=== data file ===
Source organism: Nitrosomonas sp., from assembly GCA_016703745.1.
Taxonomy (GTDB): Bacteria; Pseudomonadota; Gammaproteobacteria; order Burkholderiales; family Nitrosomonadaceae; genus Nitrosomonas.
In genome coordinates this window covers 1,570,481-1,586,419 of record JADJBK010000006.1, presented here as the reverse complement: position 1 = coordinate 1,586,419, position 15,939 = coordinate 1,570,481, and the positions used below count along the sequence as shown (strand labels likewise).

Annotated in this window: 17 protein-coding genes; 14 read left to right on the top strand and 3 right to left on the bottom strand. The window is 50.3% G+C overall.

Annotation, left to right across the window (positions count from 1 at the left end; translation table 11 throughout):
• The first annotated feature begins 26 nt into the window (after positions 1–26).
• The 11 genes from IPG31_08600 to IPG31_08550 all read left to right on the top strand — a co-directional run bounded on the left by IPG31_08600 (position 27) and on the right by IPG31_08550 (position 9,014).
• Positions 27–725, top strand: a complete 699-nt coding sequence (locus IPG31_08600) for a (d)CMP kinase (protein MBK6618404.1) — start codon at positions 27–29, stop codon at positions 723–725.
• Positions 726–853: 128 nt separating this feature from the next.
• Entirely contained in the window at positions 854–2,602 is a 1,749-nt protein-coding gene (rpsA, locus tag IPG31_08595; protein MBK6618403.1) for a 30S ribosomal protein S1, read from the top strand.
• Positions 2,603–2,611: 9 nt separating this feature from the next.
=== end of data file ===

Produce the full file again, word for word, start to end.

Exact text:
Source organism: Nitrosomonas sp., from assembly GCA_016703745.1.
Taxonomy (GTDB): Bacteria; Pseudomonadota; Gammaproteobacteria; order Burkholderiales; family Nitrosomonadaceae; genus Nitrosomonas.
In genome coordinates this window covers 1,570,481-1,586,419 of record JADJBK010000006.1, presented here as the reverse complement: position 1 = coordinate 1,586,419, position 15,939 = coordinate 1,570,481, and the positions used below count along the sequence as shown (strand labels likewise).

Annotated in this window: 17 protein-coding genes; 14 read left to right on the top strand and 3 right to left on the bottom strand. The window is 50.3% G+C overall.

Annotation, left to right across the window (positions count from 1 at the left end; translation table 11 throughout):
• The first annotated feature begins 26 nt into the window (after positions 1–26).
• The 11 genes from IPG31_08600 to IPG31_08550 all read left to right on the top strand — a co-directional run bounded on the left by IPG31_08600 (position 27) and on the right by IPG31_08550 (position 9,014).
• Positions 27–725, top strand: a complete 699-nt coding sequence (locus IPG31_08600) for a (d)CMP kinase (protein MBK6618404.1) — start codon at positions 27–29, stop codon at positions 723–725.
• Positions 726–853: 128 nt separating this feature from the next.
• Entirely contained in the window at positions 854–2,602 is a 1,749-nt protein-coding gene (rpsA, locus tag IPG31_08595; protein MBK6618403.1) for a 30S ribosomal protein S1, read from the top strand.
• Positions 2,603–2,611: 9 nt separating this feature from the next.